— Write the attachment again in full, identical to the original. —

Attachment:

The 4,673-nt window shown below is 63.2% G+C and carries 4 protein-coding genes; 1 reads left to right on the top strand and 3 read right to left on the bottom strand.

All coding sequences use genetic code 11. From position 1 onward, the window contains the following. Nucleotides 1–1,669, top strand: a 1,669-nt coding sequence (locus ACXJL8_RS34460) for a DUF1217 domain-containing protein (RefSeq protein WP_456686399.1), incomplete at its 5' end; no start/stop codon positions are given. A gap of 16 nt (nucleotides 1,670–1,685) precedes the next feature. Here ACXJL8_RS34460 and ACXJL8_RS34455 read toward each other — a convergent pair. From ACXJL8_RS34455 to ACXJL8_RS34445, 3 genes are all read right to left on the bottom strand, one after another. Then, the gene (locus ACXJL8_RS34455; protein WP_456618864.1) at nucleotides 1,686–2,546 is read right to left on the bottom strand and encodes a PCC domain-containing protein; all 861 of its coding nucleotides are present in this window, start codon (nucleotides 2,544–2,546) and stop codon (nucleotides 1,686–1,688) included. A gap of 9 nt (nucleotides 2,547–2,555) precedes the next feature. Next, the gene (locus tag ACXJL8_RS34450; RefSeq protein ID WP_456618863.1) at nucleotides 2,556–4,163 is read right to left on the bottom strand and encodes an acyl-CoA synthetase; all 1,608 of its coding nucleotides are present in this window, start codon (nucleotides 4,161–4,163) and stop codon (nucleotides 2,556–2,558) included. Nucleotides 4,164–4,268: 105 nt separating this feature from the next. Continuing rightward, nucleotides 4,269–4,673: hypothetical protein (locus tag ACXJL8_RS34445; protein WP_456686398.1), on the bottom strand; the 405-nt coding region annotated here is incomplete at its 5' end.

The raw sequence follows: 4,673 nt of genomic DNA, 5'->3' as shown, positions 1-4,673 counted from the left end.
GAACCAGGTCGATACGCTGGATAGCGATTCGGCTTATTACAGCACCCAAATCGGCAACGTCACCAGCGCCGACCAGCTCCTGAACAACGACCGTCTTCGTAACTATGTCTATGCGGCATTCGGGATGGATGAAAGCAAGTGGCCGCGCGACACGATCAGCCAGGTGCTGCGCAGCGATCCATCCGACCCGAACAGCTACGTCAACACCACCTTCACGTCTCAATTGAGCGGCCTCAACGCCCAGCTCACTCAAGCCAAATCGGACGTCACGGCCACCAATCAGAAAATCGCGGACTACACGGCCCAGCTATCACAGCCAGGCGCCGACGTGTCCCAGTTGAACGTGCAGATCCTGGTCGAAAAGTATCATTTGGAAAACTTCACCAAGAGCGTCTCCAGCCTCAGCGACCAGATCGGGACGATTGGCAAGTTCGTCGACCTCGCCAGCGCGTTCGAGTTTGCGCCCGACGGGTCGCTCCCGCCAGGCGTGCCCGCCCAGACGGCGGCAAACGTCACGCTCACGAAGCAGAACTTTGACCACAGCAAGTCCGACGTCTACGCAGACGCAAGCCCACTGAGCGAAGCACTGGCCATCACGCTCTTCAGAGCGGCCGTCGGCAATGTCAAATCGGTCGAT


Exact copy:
The 4,673-nt window shown below is 63.2% G+C and carries 4 protein-coding genes; 1 reads left to right on the top strand and 3 read right to left on the bottom strand.

All coding sequences use genetic code 11. From position 1 onward, the window contains the following. Nucleotides 1–1,669, top strand: a 1,669-nt coding sequence (locus ACXJL8_RS34460) for a DUF1217 domain-containing protein (RefSeq protein WP_456686399.1), incomplete at its 5' end; no start/stop codon positions are given. A gap of 16 nt (nucleotides 1,670–1,685) precedes the next feature. Here ACXJL8_RS34460 and ACXJL8_RS34455 read toward each other — a convergent pair. From ACXJL8_RS34455 to ACXJL8_RS34445, 3 genes are all read right to left on the bottom strand, one after another. Then, the gene (locus ACXJL8_RS34455; protein WP_456618864.1) at nucleotides 1,686–2,546 is read right to left on the bottom strand and encodes a PCC domain-containing protein; all 861 of its coding nucleotides are present in this window, start codon (nucleotides 2,544–2,546) and stop codon (nucleotides 1,686–1,688) included. A gap of 9 nt (nucleotides 2,547–2,555) precedes the next feature. Next, the gene (locus tag ACXJL8_RS34450; RefSeq protein ID WP_456618863.1) at nucleotides 2,556–4,163 is read right to left on the bottom strand and encodes an acyl-CoA synthetase; all 1,608 of its coding nucleotides are present in this window, start codon (nucleotides 4,161–4,163) and stop codon (nucleotides 2,556–2,558) included. Nucleotides 4,164–4,268: 105 nt separating this feature from the next. Continuing rightward, nucleotides 4,269–4,673: hypothetical protein (locus tag ACXJL8_RS34445; protein WP_456686398.1), on the bottom strand; the 405-nt coding region annotated here is incomplete at its 5' end.

The raw sequence follows: 4,673 nt of genomic DNA, 5'->3' as shown, positions 1-4,673 counted from the left end.
GAACCAGGTCGATACGCTGGATAGCGATTCGGCTTATTACAGCACCCAAATCGGCAACGTCACCAGCGCCGACCAGCTCCTGAACAACGACCGTCTTCGTAACTATGTCTATGCGGCATTCGGGATGGATGAAAGCAAGTGGCCGCGCGACACGATCAGCCAGGTGCTGCGCAGCGATCCATCCGACCCGAACAGCTACGTCAACACCACCTTCACGTCTCAATTGAGCGGCCTCAACGCCCAGCTCACTCAAGCCAAATCGGACGTCACGGCCACCAATCAGAAAATCGCGGACTACACGGCCCAGCTATCACAGCCAGGCGCCGACGTGTCCCAGTTGAACGTGCAGATCCTGGTCGAAAAGTATCATTTGGAAAACTTCACCAAGAGCGTCTCCAGCCTCAGCGACCAGATCGGGACGATTGGCAAGTTCGTCGACCTCGCCAGCGCGTTCGAGTTTGCGCCCGACGGGTCGCTCCCGCCAGGCGTGCCCGCCCAGACGGCGGCAAACGTCACGCTCACGAAGCAGAACTTTGACCACAGCAAGTCCGACGTCTACGCAGACGCAAGCCCACTGAGCGAAGCACTGGCCATCACGCTCTTCAGAGCGGCCGTCGGCAATGTCAAATCGGTCGAT